CCC’s: I Know this Looks Bad, But…..

When I was a kid, there were times when it looked like I was in big trouble, but was able to talk my way out of it.  “Mom, I know this looks bad, but ….”  (Probably I did do it, but it was good practice for being a lawyer.)  There are times when even the most ethical companies can “look” like they may have violated the antitrust laws.  And it may not be as simple as explaining to Mom why things aren’t the way they look.  That “splaining” may take years of costly litigation, even for a defendant that hasn’t done anything wrong.  That is why antitrust/competition law compliance training is important, even for companies that have the highest ethical standards.  Not only is it important to not violate the law, but it is import to know how to communicate the pro-competitive merits of actions in the marketplace and to document why decisions were made.

Let me give one example.  In a commodity market with few sellers, it is natural that prices are going to be similar, if not identical.  If a company’s pricing is above the market in a commodity, their sales will suffer.  But, there is a thin line between “conscious parallelism” and price fixing.  A communication to customers such as this may be the hook to suggest sellers have crossed the line:  “The X industry has not been profitable and as of March 1 our prices will increase 5%.  This is in line with the increases of the other producers in the industry who are also going up.”  The company may be trying to communicate that they are only doing what others are doing to “stay competitive.”  But, referring to “industry pricing” gives the hint of collusion–enough of a hint to possibly draw an antitrust suit.  Much better to simply write:  “We have experienced increases in the cost of several major inputs.  Regrettably, we find it necessary to increase our prices 5% as of March 1.”  And there should be a document in the file explaining the need for the price increase.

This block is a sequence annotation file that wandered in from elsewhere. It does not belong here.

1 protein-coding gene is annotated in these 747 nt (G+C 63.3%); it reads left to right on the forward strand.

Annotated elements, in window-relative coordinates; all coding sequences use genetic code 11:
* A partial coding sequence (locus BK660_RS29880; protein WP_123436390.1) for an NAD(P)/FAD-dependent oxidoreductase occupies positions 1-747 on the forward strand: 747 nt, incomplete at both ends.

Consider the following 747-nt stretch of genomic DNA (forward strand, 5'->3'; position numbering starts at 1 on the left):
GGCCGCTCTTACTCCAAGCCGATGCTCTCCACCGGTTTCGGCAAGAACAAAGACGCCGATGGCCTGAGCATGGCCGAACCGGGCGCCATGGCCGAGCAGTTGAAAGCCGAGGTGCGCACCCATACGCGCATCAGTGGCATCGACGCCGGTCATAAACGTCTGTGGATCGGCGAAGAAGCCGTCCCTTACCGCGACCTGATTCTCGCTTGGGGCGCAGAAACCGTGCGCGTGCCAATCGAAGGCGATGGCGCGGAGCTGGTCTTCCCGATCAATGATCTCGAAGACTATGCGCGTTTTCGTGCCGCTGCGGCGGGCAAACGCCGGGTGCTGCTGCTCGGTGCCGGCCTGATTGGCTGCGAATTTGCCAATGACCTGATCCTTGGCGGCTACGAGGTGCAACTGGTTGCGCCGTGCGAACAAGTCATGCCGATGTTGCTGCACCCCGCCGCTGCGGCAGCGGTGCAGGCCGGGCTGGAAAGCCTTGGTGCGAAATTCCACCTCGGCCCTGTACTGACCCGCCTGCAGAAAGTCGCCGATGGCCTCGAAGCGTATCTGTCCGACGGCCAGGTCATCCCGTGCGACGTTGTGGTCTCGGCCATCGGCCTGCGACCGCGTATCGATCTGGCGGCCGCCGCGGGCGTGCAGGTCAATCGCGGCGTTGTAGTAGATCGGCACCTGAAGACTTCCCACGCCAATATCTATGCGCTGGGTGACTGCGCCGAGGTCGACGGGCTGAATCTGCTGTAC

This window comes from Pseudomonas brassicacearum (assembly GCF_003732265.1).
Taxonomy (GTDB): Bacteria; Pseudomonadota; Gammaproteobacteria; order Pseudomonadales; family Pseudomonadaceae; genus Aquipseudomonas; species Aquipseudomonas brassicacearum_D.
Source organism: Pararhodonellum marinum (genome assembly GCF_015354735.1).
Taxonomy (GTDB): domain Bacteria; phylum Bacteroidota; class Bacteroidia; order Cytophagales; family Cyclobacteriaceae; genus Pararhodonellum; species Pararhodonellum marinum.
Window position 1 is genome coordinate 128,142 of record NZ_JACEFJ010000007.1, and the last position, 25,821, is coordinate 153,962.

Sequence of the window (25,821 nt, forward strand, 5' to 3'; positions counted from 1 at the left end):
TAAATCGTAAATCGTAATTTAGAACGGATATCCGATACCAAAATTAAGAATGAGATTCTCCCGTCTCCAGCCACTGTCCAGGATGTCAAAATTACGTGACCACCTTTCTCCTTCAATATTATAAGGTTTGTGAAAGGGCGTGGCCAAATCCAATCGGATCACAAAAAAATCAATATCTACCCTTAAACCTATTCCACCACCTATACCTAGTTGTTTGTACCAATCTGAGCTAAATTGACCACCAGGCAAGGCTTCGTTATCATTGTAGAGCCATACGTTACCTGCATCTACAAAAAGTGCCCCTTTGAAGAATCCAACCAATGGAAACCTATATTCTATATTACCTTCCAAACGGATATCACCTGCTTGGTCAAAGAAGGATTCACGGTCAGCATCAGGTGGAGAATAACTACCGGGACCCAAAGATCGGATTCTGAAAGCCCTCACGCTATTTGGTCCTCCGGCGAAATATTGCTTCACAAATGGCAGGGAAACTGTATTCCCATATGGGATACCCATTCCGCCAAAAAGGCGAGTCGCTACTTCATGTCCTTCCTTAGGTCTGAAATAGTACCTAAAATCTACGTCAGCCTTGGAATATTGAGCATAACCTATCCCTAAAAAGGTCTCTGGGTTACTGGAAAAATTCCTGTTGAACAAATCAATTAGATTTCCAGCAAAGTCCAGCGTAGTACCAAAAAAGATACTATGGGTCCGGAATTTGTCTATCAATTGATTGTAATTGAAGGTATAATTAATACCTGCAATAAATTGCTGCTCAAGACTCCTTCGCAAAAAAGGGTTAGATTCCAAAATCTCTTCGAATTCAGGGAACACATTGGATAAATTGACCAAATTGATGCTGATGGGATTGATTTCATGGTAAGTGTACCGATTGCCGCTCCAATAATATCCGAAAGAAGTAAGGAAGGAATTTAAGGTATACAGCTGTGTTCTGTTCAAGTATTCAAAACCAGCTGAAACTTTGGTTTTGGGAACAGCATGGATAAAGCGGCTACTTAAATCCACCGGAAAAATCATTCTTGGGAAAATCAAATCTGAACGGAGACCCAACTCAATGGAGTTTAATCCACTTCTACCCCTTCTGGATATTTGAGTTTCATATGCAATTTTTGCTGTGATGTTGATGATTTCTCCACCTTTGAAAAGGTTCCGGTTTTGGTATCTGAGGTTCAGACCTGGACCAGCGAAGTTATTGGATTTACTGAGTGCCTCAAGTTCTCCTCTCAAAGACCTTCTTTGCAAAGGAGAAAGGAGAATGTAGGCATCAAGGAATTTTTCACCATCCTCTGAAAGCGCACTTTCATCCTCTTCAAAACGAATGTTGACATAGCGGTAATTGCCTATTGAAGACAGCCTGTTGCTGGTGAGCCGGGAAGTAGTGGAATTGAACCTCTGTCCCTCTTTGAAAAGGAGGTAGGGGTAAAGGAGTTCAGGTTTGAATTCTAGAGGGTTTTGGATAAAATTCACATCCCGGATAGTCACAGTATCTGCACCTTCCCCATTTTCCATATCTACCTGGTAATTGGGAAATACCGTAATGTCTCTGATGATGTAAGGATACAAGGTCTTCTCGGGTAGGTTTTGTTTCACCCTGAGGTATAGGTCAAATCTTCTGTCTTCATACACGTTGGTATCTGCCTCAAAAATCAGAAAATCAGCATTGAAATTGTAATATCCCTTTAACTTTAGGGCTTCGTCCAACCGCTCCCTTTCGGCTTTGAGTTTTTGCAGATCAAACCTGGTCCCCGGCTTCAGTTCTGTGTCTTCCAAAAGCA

To be clear, the first email does not establish that price fixing has occurred.  But, it may be enough,along with other evidence,  to give potential plaintiffs enough to file a case and result in a settlement to avoid costly litigation.  And, while no policies can guarantee a company will never be sued, an educated sales force will greatly lessen that likelihood.

The above is just one example. On January 19, 2016 from 1:00 to 2:15 pm I will be giving a presentation for Clear Law Institute on “Avoiding the Creation of “Hot” Antitrust Documents.”  I will talk about risk assessment for antitrust lawsuits and how to avoid creating the appearance of anticompetitive conduct, while documenting the pro-competitive reasons for activity in the market place.  The announcement/registration for the program is here.   There is a 35% off discount code you can use if you’d like to register: connolly35